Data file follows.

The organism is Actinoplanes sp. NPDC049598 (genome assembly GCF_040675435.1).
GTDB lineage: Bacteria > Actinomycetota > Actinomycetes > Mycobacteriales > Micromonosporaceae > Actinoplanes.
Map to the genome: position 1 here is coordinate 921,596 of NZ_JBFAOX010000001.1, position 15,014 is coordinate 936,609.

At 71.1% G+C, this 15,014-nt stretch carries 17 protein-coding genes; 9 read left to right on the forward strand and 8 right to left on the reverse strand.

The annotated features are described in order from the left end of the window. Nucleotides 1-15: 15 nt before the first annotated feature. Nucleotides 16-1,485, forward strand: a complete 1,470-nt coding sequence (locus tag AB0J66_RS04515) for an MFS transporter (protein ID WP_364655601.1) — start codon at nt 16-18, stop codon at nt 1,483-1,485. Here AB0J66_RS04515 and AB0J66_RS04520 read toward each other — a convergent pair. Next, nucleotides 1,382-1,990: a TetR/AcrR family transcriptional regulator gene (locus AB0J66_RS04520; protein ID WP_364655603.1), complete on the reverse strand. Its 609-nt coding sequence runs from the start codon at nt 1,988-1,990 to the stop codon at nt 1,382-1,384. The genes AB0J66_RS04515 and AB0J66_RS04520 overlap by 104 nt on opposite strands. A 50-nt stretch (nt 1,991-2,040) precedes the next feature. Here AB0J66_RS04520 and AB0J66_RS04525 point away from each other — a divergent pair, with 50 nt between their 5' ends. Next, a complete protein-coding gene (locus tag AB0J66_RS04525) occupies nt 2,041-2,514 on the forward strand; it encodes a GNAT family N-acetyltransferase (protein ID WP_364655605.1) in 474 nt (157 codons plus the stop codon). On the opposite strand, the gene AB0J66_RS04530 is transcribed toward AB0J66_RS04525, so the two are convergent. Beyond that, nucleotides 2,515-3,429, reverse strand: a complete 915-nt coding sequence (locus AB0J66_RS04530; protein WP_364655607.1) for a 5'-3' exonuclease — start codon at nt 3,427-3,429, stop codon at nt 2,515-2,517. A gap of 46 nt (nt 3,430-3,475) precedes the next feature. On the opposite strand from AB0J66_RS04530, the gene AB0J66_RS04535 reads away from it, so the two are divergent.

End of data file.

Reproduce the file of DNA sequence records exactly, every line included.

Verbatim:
The organism is Actinoplanes sp. NPDC049598 (genome assembly GCF_040675435.1).
GTDB lineage: Bacteria > Actinomycetota > Actinomycetes > Mycobacteriales > Micromonosporaceae > Actinoplanes.
Map to the genome: position 1 here is coordinate 921,596 of NZ_JBFAOX010000001.1, position 15,014 is coordinate 936,609.

At 71.1% G+C, this 15,014-nt stretch carries 17 protein-coding genes; 9 read left to right on the forward strand and 8 right to left on the reverse strand.

The annotated features are described in order from the left end of the window. Nucleotides 1-15: 15 nt before the first annotated feature. Nucleotides 16-1,485, forward strand: a complete 1,470-nt coding sequence (locus tag AB0J66_RS04515) for an MFS transporter (protein ID WP_364655601.1) — start codon at nt 16-18, stop codon at nt 1,483-1,485. Here AB0J66_RS04515 and AB0J66_RS04520 read toward each other — a convergent pair. Next, nucleotides 1,382-1,990: a TetR/AcrR family transcriptional regulator gene (locus AB0J66_RS04520; protein ID WP_364655603.1), complete on the reverse strand. Its 609-nt coding sequence runs from the start codon at nt 1,988-1,990 to the stop codon at nt 1,382-1,384. The genes AB0J66_RS04515 and AB0J66_RS04520 overlap by 104 nt on opposite strands. A 50-nt stretch (nt 1,991-2,040) precedes the next feature. Here AB0J66_RS04520 and AB0J66_RS04525 point away from each other — a divergent pair, with 50 nt between their 5' ends. Next, a complete protein-coding gene (locus tag AB0J66_RS04525) occupies nt 2,041-2,514 on the forward strand; it encodes a GNAT family N-acetyltransferase (protein ID WP_364655605.1) in 474 nt (157 codons plus the stop codon). On the opposite strand, the gene AB0J66_RS04530 is transcribed toward AB0J66_RS04525, so the two are convergent. Beyond that, nucleotides 2,515-3,429, reverse strand: a complete 915-nt coding sequence (locus AB0J66_RS04530; protein WP_364655607.1) for a 5'-3' exonuclease — start codon at nt 3,427-3,429, stop codon at nt 2,515-2,517. A gap of 46 nt (nt 3,430-3,475) precedes the next feature. On the opposite strand from AB0J66_RS04530, the gene AB0J66_RS04535 reads away from it, so the two are divergent.